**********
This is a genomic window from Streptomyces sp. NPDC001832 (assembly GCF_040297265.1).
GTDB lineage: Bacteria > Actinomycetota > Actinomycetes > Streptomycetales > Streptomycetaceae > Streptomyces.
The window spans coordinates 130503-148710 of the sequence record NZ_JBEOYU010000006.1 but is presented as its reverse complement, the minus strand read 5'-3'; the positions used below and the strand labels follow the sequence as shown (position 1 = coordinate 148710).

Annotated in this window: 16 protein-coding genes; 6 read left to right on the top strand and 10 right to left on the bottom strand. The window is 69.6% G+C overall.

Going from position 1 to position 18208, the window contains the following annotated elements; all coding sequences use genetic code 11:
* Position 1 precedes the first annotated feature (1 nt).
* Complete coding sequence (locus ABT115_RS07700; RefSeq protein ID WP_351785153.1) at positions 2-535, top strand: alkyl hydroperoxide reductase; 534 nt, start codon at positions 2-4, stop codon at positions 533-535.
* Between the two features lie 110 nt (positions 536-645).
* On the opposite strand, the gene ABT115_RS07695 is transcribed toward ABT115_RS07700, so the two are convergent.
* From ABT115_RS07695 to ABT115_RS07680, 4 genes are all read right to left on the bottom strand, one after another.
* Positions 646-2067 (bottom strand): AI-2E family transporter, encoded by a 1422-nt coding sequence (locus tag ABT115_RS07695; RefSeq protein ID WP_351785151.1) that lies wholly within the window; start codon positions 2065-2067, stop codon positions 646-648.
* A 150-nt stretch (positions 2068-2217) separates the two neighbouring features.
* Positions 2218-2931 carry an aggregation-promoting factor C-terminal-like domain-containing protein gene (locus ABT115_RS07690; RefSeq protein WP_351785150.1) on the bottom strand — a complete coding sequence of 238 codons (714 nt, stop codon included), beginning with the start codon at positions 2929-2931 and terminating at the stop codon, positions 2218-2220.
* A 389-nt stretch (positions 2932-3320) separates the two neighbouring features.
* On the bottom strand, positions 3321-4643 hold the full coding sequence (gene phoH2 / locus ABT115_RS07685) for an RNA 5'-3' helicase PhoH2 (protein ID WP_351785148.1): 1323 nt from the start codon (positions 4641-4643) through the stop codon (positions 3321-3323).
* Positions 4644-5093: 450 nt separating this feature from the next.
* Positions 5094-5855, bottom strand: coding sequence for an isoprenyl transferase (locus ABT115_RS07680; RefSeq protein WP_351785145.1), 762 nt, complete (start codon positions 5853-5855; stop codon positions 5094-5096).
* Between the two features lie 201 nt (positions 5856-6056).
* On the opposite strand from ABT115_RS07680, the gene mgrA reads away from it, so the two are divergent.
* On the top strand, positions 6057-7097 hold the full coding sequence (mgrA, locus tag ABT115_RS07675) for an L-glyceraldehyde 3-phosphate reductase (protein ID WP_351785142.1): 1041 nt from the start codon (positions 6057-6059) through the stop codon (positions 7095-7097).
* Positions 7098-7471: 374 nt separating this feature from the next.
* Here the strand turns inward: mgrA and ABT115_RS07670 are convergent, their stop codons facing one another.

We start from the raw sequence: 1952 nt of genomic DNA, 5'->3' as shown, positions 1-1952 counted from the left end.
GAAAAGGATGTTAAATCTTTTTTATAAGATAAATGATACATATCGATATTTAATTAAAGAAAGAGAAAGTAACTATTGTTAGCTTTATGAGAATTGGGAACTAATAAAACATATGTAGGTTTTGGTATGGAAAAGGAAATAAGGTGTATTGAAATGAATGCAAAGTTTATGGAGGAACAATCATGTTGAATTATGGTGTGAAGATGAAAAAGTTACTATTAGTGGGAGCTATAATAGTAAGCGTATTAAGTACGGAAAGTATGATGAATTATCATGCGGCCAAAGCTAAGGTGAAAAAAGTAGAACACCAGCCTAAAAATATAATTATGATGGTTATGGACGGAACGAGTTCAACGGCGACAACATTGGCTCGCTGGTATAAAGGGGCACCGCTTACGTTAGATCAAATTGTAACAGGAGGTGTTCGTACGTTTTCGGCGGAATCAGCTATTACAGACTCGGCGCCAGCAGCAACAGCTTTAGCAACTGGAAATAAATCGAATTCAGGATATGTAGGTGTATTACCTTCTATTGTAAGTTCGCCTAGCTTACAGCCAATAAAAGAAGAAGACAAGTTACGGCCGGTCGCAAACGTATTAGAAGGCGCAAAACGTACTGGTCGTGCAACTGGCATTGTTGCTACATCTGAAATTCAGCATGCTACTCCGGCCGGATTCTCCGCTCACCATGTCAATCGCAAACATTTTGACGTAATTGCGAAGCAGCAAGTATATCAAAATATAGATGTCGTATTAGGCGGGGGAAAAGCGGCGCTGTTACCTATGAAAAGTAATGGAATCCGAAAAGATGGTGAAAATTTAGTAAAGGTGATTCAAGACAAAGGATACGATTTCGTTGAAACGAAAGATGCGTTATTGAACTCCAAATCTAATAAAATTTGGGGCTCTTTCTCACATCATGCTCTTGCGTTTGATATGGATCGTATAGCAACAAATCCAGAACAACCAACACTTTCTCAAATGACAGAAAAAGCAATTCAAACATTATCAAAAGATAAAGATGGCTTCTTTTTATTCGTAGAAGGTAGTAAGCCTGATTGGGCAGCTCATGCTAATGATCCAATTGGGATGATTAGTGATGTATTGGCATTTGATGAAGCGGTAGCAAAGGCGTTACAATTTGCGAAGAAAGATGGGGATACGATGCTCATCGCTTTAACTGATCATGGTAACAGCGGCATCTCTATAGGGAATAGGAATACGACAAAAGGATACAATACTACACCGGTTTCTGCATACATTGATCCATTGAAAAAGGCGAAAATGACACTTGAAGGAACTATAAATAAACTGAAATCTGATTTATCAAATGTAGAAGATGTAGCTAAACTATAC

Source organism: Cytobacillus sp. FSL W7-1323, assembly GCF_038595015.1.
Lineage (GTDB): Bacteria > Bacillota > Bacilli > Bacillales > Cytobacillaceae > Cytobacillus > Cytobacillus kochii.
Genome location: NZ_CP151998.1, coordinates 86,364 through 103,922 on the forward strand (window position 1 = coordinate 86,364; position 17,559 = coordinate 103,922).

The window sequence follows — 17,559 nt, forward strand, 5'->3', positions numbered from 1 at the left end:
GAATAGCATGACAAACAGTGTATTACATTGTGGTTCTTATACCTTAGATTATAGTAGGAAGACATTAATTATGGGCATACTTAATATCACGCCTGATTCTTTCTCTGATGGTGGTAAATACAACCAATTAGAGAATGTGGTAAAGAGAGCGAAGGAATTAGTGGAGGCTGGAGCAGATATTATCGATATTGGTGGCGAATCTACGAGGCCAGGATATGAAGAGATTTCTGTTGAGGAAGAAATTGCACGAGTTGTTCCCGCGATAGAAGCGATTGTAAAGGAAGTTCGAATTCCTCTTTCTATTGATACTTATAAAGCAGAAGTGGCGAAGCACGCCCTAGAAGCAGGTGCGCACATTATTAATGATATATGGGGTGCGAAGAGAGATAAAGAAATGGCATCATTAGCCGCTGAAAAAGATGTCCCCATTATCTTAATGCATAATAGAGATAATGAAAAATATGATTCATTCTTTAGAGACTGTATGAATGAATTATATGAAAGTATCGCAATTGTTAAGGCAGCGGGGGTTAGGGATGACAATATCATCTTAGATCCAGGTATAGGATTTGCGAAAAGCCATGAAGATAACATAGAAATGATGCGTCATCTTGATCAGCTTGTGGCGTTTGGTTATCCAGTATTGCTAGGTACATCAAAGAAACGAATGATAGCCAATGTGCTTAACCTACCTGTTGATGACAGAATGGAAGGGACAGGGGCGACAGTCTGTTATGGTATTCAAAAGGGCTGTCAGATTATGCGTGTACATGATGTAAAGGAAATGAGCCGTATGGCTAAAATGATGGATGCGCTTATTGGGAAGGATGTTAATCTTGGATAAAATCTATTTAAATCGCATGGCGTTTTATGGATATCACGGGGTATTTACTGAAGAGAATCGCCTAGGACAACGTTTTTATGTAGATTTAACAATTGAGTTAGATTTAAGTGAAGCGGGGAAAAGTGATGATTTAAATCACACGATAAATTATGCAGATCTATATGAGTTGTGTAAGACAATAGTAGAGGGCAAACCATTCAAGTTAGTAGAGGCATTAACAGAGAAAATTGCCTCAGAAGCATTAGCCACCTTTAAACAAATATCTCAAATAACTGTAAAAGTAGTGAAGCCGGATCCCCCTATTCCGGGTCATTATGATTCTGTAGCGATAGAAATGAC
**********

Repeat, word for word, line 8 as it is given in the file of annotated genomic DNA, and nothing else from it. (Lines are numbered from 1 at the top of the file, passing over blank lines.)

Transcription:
* Between the two features lie 110 nt (positions 536-645).